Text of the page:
Friday, October 24, 2008


This entry didn't make it to the blog action day and for the life of me, it wasn't even an entry in an essay writing contest that I was supposed to be a part of. It's not important anyway. Special issues shouldn’t jut be acted upon only during days of blog festivities and literary competitions whatnot.

Beautiful is an adjectival understatement for a country like mine. As a country branded as Pearl of the Orient, it is undeniably blessed with countless tourist spots, extraordinary delicacies, lush resources and rather intelligent citizens. This is but a mask of the current financial crisis that every Filipino has to endure and witness in his daily life. He sits with his family during meals, and asks himself questions like "How can I feed my family tomorrow?" and "Will I still have enough money to support my children's education?"

Yes, today and for the past decades, we have been experiencing a crisis. Thousands or even millions of Filipinos are unemployed, more and more children are deprived of their bare necessities and the number of out-of-school children is constantly increasing. Everyday we see homeless people begging for money to other people who, just the same, are grabbing on for their dear jobs to provide needs to their own families. While unemployment and population statistics alarm us, the government and its branches are more focused on debates about "equally important" matters of consequence. What is more frightening than knowing that our nation is led by people who cannot see real everyday scenarios of starving Filipinos on the media and even on their way to their offices?

With everything that is happening, we probably ask ourselves. Who should we blame? Who should help us? Why do we suffer from poverty? Why can't we get up and recover from these difficulties?

There is no one to blame, not even the government, not even who we call god. We are all a part of this system that we constantly complain about and not all of us do something to address its problems. Why should we be stuck on pointing fingers when we can just move forward and work harder to experience better lives?

Most Filipinos would tell you, a lot of companies are closing down because of the economy and I say this isn't so. It's by constant determination that we realize there are more opportunities than we can ever imagine. If we would only seek further than what is in front of us, we know we can have what we need.

What we learn in school should not just stay in notebooks and exams. If we have really learned enough, we would know that we have no one to help us but ourselves. Poverty is a phenomenon which stays not because it is natural, but because people affected by it feel that it can't be helped. I have learned that depending on others for survival won't bring any good to my future. I have learned that when I depend on my parents for my wants, and on my friends for comfort, in the end I won't be able to act on my own. We need to become individuals who can act independently in order to bring about a unified change in the system. The government is there, but it cannot help all the Filipinos in buying a kilo of rice for a family of six. We need to help ourselves. By changing morals and negative habits and by instilling discipline and independence among children, we can make the country a more suitable place to live in, in the future if not today.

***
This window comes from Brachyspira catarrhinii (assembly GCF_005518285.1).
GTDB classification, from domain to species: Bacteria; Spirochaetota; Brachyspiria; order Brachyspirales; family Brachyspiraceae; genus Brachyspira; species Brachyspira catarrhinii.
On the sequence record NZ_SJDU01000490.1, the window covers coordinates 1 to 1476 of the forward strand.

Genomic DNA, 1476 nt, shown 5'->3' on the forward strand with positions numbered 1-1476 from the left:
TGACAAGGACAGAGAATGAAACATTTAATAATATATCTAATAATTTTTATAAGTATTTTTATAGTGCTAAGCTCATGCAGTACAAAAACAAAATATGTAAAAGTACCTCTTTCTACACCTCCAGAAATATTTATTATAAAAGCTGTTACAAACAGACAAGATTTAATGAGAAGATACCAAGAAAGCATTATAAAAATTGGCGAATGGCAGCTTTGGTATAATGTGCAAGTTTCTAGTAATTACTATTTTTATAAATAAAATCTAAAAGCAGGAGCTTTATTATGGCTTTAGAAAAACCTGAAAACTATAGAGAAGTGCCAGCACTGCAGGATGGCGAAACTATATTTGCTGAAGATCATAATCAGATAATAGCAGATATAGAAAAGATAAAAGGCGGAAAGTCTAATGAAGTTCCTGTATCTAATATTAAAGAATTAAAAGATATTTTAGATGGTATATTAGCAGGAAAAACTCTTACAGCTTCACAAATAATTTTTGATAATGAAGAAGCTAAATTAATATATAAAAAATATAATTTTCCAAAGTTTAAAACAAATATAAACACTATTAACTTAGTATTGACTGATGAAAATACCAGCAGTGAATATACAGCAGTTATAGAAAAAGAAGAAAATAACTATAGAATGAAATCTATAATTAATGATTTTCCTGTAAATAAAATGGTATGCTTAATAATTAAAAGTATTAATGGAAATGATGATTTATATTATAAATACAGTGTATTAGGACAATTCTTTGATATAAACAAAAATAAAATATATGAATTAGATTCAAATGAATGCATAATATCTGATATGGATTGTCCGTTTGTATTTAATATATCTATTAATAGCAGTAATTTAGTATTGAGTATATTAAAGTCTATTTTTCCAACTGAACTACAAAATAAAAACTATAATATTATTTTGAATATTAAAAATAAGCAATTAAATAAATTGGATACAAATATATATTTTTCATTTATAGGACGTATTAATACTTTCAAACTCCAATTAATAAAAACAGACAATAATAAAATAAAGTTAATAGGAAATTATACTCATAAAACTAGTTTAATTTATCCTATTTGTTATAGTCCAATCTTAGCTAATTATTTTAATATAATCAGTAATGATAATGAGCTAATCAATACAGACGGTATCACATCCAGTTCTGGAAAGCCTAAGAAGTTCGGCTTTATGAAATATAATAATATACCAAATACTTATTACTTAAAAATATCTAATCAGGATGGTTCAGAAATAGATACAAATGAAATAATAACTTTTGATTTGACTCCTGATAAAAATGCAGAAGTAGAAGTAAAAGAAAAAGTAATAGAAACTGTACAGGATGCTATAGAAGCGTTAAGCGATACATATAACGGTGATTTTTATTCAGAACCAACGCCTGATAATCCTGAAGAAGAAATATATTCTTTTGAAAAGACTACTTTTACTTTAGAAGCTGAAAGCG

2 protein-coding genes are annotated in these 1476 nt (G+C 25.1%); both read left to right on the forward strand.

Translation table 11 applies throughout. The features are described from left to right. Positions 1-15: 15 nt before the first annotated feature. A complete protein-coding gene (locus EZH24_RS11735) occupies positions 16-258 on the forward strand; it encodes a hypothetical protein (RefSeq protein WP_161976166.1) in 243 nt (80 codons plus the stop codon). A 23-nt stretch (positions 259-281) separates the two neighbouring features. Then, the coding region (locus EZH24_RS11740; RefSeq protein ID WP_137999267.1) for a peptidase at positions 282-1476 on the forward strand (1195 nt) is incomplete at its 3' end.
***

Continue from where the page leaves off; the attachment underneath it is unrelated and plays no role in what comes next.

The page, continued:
Suffering is a consequence. Our choices bring us to the effects that if we do not anticipate, will bring damage not only to the economic aspect of our nation but to all facets of being a Filipino. We suffer because we have flaws. It is not entirely inevitable but we have to accept that every once in a while, we need to suffer and experience having less. Nonetheless, its inevitability does not mean permanence. If a child does not persevere in finishing his studies, he will end up finding difficulties in raising his family's quality of living, if not his own. If a graduate does not practice the course that he studied for four or five years, he will end up wasting his parents' money for a choice which took too late a time to be made. If an official decides to hog the money to himself because it's the trend in the government, funds which should go to more Filipinos will only be wasted for personal gains. We suffer because we choose to suffer. Poverty is a choice.

It may not just reflect on the kind of lives that we have now, but we need a radical change. Education must be valued and applied. Children must realize their right to learn. People must know the worth and benefits of being able to study and train themselves to live and survive. Morals must never be forgotten and replacement of bad habits must be immediately applied. These things are easier said than done, but if we want to escape this long-term illness that slowly kills our right to enjoy life, why shouldn't we try?

Let me end this post with a saying that goes, “Give a man a fish; you have fed him for today. Teach a man to fish; and you have fed him for a lifetime.” We alone can break this vicious cycle. Poverty cannot be solved with a snap of a finger. It takes a while, but if we start now, we can and will wake up from this decade-long nightmare. Let us wake up.

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